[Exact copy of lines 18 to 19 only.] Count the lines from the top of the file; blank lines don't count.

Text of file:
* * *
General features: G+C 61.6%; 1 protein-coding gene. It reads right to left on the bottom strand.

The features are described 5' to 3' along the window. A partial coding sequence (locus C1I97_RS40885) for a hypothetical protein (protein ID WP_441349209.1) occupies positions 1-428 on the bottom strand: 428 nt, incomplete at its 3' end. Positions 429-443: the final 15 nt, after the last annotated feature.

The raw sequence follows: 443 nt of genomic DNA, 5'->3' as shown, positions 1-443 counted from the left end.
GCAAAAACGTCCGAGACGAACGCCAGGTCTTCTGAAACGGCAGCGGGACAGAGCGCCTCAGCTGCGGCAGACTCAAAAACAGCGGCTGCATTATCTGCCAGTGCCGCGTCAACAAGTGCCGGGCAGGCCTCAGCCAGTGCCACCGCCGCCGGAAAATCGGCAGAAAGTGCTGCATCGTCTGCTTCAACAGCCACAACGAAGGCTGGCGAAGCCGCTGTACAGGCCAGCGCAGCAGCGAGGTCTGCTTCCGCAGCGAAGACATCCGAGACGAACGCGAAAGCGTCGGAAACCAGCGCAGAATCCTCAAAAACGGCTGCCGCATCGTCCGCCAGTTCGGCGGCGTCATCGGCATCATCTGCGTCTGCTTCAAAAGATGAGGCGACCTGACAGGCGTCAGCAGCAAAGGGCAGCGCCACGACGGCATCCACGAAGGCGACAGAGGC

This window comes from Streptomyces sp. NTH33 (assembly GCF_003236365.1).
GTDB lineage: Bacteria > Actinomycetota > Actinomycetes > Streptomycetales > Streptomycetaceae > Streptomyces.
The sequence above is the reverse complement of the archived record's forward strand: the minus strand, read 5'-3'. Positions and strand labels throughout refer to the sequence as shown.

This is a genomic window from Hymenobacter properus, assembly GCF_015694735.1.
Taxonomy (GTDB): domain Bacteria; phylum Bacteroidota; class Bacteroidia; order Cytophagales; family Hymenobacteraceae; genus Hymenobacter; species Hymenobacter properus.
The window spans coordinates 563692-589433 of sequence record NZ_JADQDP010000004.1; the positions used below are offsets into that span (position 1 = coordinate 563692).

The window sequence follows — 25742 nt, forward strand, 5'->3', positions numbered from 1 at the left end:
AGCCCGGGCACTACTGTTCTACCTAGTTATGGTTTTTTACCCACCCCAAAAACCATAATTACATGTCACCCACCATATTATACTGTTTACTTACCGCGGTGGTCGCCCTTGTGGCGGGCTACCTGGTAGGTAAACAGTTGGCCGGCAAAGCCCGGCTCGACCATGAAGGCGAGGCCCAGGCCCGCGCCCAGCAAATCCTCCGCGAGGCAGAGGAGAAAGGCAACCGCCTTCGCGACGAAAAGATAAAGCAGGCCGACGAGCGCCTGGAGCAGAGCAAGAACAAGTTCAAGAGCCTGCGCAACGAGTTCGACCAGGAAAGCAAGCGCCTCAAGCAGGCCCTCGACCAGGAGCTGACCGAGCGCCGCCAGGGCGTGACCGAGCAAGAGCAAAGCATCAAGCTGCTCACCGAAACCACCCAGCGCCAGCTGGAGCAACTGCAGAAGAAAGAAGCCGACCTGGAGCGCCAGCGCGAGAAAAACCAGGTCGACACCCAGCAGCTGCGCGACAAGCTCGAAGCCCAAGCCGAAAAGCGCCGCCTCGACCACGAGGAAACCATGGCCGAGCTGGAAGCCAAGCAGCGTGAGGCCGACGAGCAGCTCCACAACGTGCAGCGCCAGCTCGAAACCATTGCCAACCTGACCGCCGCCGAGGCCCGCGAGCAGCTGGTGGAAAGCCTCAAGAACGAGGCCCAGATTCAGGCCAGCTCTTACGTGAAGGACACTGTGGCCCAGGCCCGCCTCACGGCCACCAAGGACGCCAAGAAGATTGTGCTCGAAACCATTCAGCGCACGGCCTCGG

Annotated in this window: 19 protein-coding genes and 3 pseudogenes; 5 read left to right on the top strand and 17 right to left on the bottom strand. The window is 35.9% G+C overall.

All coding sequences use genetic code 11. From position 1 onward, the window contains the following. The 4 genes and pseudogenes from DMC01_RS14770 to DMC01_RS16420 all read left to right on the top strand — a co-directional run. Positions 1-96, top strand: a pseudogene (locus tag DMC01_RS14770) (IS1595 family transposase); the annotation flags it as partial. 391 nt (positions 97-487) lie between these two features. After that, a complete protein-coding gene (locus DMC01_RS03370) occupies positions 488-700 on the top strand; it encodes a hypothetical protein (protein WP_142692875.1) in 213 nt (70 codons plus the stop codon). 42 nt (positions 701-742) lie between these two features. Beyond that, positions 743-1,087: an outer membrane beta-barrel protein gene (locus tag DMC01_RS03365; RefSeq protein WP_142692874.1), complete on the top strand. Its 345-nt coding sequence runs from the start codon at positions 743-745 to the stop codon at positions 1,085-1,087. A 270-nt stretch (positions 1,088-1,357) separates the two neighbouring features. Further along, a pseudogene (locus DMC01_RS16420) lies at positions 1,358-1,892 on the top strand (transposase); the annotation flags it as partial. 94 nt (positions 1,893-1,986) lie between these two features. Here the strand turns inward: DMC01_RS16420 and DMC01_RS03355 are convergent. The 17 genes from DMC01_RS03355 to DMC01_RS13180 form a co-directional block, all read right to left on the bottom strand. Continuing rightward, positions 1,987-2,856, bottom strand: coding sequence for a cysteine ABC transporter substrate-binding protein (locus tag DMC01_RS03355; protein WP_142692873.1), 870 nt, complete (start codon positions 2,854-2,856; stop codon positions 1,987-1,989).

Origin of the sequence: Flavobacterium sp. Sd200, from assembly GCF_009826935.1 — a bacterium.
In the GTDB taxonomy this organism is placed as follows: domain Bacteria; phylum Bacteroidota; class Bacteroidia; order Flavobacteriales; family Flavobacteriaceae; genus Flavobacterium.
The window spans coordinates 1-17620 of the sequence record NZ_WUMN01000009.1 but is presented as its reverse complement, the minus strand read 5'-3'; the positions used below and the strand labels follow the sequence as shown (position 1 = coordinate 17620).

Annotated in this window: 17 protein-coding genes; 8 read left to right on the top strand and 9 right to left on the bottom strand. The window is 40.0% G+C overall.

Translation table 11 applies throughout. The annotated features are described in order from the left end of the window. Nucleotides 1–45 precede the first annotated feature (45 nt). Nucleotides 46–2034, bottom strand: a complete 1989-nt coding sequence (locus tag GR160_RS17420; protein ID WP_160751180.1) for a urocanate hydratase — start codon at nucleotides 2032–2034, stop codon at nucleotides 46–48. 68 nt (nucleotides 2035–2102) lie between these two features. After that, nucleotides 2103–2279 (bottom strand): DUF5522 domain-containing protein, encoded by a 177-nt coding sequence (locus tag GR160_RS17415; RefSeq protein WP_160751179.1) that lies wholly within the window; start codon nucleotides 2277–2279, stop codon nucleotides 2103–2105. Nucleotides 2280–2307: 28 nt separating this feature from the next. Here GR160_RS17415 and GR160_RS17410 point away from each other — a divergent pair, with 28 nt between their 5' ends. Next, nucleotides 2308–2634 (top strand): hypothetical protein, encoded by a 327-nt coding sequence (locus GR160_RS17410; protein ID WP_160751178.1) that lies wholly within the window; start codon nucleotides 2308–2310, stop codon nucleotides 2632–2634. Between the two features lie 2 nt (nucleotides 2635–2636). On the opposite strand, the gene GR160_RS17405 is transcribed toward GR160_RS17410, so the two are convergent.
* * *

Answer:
Annotated in this window: 17 protein-coding genes; 8 read left to right on the top strand and 9 right to left on the bottom strand. The window is 40.0% G+C overall.

Translation table 11 applies throughout. The annotated features are described in order from the left end of the window. Nucleotides 1–45 precede the first annotated feature (45 nt). Nucleotides 46–2034, bottom strand: a complete 1989-nt coding sequence (locus tag GR160_RS17420; protein ID WP_160751180.1) for a urocanate hydratase — start codon at nucleotides 2032–2034, stop codon at nucleotides 46–48. 68 nt (nucleotides 2035–2102) lie between these two features. After that, nucleotides 2103–2279 (bottom strand): DUF5522 domain-containing protein, encoded by a 177-nt coding sequence (locus tag GR160_RS17415; RefSeq protein WP_160751179.1) that lies wholly within the window; start codon nucleotides 2277–2279, stop codon nucleotides 2103–2105. Nucleotides 2280–2307: 28 nt separating this feature from the next. Here GR160_RS17415 and GR160_RS17410 point away from each other — a divergent pair, with 28 nt between their 5' ends. Next, nucleotides 2308–2634 (top strand): hypothetical protein, encoded by a 327-nt coding sequence (locus GR160_RS17410; protein ID WP_160751178.1) that lies wholly within the window; start codon nucleotides 2308–2310, stop codon nucleotides 2632–2634. Between the two features lie 2 nt (nucleotides 2635–2636). On the opposite strand, the gene GR160_RS17405 is transcribed toward GR160_RS17410, so the two are convergent.